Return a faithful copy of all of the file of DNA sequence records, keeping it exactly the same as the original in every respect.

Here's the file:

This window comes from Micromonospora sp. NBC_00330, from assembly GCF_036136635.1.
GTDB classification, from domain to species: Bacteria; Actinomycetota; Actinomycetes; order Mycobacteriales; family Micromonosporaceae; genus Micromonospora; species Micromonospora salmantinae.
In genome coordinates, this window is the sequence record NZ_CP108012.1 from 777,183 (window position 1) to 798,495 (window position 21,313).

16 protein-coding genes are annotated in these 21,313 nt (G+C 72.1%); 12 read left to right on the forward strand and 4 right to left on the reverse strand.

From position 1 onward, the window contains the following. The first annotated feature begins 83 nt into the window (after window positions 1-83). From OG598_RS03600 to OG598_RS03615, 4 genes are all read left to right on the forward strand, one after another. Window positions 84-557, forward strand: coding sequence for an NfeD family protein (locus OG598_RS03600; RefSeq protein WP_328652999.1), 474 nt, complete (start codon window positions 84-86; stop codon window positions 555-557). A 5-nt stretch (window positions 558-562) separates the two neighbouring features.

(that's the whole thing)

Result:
This window comes from Micromonospora sp. NBC_00330, from assembly GCF_036136635.1.
GTDB classification, from domain to species: Bacteria; Actinomycetota; Actinomycetes; order Mycobacteriales; family Micromonosporaceae; genus Micromonospora; species Micromonospora salmantinae.
In genome coordinates, this window is the sequence record NZ_CP108012.1 from 777,183 (window position 1) to 798,495 (window position 21,313).

16 protein-coding genes are annotated in these 21,313 nt (G+C 72.1%); 12 read left to right on the forward strand and 4 right to left on the reverse strand.

From position 1 onward, the window contains the following. The first annotated feature begins 83 nt into the window (after window positions 1-83). From OG598_RS03600 to OG598_RS03615, 4 genes are all read left to right on the forward strand, one after another. Window positions 84-557, forward strand: coding sequence for an NfeD family protein (locus OG598_RS03600; RefSeq protein WP_328652999.1), 474 nt, complete (start codon window positions 84-86; stop codon window positions 555-557). A 5-nt stretch (window positions 558-562) separates the two neighbouring features.